Never one to back down, Blazers star Damian Lillard tried to force the issue. He would finish with 20 points on 5-of-14 shooting, but most evidentiary of his night was Lillard lobbing up a wild 28-footer with 24 seconds left in the half as he tried to answer a gutshot 3-pointer from E'Twaun Moore from a moment before. It didn’t work, and the Pelicans took commanding 64-45 lead to start the third quarter.

So went the story of the rest of the game, as Portland couldn’t fully tamp down the New Orleans offensive attack for longer than a few minutes at a time. Even after one 10-0 run for the Blazers in the third, the Pelicans ended it in the most deflating way possible — a wide open dunk for Mirotic on a cut after Portland’s defense fell asleep.

It was an electric atmosphere at Smoothie King, and the sellout crowd that gave us a glimpse of what kind of homecourt advantage the Pelicans could have in the second round. The New Orleans fans were in a back-and-forth with the players, with Smoothie King working to such a fever pitch it felt as though every shot hoisted by the team in red and gold was destined for the nylon.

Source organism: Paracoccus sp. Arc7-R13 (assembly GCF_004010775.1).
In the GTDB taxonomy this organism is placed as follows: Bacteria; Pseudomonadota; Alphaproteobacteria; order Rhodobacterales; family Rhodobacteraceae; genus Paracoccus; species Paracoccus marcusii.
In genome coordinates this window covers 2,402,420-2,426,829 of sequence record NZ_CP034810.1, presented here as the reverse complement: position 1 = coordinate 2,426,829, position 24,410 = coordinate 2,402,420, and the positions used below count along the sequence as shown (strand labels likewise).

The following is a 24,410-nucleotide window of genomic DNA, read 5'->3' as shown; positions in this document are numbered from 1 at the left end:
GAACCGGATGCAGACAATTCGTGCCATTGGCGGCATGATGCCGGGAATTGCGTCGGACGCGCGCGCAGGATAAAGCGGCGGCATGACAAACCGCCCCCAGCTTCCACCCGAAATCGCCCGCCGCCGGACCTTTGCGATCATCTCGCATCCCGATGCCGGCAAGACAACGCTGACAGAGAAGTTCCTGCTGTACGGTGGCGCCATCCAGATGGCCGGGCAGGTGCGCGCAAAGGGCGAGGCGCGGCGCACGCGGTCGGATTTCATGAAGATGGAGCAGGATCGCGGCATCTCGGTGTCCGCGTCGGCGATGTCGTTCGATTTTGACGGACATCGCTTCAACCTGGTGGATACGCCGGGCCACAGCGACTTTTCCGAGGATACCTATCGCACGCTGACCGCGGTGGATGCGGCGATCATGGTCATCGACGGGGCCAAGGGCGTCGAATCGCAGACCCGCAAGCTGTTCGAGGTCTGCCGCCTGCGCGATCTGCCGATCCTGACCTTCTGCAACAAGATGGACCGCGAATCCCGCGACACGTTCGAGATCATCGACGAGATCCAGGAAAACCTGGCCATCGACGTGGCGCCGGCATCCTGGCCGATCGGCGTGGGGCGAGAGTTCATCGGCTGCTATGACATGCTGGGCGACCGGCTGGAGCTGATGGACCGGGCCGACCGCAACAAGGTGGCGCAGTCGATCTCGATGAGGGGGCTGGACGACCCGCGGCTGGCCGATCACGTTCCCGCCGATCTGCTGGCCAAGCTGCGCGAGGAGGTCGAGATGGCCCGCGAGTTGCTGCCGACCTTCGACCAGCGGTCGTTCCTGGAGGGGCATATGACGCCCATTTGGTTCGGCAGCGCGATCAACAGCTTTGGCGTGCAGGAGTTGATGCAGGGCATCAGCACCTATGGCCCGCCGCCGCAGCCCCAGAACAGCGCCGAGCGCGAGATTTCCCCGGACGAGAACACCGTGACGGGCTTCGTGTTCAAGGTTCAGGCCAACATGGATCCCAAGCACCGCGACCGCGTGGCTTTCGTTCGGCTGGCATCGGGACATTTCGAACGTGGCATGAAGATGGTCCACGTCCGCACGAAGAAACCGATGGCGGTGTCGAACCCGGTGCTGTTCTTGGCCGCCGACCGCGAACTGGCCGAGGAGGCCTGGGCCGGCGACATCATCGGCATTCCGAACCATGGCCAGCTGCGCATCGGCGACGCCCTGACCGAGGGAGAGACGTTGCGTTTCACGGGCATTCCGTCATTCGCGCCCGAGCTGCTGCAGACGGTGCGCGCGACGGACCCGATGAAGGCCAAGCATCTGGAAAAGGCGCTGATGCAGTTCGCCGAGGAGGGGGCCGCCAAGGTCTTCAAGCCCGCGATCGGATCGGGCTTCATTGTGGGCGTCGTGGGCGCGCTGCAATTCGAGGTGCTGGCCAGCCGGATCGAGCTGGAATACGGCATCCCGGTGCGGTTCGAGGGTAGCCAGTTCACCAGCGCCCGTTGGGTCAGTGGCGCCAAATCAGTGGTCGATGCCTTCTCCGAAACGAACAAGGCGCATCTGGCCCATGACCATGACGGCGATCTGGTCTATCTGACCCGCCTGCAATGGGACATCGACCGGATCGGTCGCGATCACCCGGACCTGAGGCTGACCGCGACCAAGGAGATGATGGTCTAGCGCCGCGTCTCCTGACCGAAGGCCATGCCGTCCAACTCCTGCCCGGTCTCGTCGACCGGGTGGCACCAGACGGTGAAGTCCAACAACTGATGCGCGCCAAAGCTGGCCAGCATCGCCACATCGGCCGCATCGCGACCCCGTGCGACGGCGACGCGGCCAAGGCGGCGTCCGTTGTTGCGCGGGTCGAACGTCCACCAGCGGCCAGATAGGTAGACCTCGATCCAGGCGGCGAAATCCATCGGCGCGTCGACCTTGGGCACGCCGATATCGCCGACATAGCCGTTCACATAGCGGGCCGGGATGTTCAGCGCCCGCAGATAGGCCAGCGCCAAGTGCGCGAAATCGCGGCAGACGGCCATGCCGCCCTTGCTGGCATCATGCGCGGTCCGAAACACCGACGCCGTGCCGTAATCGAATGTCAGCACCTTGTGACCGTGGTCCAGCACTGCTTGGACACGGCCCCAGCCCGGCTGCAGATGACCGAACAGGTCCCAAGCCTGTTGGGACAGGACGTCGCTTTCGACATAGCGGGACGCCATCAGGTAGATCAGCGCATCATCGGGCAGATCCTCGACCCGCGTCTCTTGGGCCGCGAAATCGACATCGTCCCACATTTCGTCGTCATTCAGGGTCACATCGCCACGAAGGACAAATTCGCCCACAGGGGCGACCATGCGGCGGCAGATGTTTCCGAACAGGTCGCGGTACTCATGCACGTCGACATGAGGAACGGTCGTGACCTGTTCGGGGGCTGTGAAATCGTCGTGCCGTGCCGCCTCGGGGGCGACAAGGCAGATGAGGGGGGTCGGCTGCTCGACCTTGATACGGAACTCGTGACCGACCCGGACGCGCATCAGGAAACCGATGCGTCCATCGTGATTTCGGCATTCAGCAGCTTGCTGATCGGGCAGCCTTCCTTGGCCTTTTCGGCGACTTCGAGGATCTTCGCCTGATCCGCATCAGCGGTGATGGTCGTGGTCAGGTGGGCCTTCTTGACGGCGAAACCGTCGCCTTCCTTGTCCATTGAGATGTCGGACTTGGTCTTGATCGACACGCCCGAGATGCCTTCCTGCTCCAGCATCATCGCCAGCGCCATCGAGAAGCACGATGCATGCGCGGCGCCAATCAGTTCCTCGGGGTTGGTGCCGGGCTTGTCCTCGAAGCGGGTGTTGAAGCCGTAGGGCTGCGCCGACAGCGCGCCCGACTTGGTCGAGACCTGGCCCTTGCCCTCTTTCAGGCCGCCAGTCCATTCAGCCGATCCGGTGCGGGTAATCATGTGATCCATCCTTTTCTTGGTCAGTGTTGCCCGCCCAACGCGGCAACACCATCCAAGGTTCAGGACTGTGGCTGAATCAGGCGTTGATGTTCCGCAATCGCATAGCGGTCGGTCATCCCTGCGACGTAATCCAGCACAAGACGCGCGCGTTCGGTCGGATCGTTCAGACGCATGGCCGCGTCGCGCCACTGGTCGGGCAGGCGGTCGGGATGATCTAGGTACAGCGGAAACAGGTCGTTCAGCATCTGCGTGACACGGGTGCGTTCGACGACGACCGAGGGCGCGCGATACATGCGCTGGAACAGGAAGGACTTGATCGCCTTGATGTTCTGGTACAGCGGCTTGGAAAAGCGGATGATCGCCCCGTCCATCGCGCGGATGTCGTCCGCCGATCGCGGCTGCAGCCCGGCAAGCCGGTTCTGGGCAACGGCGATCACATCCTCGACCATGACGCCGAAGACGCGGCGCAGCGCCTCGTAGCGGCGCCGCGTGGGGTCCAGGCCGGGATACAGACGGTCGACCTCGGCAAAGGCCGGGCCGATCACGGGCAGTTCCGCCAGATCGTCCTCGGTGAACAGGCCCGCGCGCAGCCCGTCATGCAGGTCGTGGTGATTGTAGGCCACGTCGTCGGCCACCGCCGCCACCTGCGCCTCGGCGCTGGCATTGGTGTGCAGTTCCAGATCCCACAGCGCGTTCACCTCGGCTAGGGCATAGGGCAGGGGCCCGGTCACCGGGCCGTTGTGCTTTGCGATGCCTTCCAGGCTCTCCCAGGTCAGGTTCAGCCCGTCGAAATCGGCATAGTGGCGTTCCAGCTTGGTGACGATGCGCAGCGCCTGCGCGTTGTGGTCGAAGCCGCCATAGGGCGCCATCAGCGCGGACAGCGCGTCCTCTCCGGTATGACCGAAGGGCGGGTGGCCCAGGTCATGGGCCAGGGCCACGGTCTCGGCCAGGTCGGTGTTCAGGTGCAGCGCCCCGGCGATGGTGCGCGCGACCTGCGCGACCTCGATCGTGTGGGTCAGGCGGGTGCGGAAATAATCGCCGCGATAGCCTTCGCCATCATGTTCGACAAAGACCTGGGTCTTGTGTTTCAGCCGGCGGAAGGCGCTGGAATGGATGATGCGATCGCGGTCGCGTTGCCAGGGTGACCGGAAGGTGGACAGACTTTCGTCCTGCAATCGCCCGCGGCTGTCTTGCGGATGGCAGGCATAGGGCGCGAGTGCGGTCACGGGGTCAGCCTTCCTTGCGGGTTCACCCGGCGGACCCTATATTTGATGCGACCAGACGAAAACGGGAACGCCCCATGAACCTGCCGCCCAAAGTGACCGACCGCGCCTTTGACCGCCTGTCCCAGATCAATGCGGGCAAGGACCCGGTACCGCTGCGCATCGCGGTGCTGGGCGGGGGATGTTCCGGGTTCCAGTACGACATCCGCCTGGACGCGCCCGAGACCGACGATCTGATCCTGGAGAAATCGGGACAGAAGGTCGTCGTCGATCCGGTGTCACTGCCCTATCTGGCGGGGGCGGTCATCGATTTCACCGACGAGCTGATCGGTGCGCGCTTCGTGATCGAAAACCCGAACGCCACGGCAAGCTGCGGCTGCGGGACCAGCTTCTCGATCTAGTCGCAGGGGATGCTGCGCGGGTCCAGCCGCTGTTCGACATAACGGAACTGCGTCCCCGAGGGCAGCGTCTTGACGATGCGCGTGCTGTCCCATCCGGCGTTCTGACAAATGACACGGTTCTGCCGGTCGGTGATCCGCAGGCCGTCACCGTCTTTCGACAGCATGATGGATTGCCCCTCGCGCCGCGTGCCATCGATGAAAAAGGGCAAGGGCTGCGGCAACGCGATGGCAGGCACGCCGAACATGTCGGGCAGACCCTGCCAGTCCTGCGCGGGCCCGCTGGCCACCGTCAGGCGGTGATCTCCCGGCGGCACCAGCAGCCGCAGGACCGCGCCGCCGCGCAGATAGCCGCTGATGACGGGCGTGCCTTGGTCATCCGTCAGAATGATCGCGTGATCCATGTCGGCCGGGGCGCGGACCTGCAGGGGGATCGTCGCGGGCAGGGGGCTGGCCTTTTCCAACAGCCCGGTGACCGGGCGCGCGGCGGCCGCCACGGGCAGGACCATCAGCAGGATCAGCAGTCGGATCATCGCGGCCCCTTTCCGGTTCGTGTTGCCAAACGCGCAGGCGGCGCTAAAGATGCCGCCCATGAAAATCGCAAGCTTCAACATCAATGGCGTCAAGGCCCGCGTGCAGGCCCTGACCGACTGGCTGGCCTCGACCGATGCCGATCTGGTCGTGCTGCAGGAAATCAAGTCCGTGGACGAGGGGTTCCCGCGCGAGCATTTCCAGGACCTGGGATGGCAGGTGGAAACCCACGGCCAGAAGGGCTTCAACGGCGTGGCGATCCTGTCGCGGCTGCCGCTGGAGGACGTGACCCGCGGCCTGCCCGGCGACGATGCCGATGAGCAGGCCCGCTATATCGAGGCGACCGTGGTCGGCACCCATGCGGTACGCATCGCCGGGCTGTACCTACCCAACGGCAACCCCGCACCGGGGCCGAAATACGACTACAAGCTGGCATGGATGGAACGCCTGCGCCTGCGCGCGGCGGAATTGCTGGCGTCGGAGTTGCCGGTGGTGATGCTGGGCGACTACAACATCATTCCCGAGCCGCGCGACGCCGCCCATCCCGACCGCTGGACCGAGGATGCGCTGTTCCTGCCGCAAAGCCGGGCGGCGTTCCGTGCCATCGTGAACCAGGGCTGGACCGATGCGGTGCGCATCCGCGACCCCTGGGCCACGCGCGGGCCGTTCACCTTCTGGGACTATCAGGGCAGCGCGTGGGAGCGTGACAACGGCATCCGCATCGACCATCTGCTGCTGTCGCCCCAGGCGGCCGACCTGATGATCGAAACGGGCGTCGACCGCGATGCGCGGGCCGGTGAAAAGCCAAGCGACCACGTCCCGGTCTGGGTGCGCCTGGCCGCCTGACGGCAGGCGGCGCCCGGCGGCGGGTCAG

Demoralized, Portland battled — flailed, really — but the Blazers couldn’t make up any ground as the momentum continued for New Orleans. Finally Blazers coach Terry Stotts relented and waived the white flag for Portland with 7:55 left in the fourth quarter as he subbed in his bench.

Even with a 49-win season under its belt, the questions surrounding the Blazers become more serious. The team that had a 13-game win streak this season now will face rumblings about whether Stotts will remain with the team. An exit for Stotts would be unwise for Portland — he did wonders with a team that didn’t play up to its potential most of the year — but it’s not out of the ordinary for a team looking to break through to look elsewhere, especially after Lillard’s meeting with owner Paul Allen.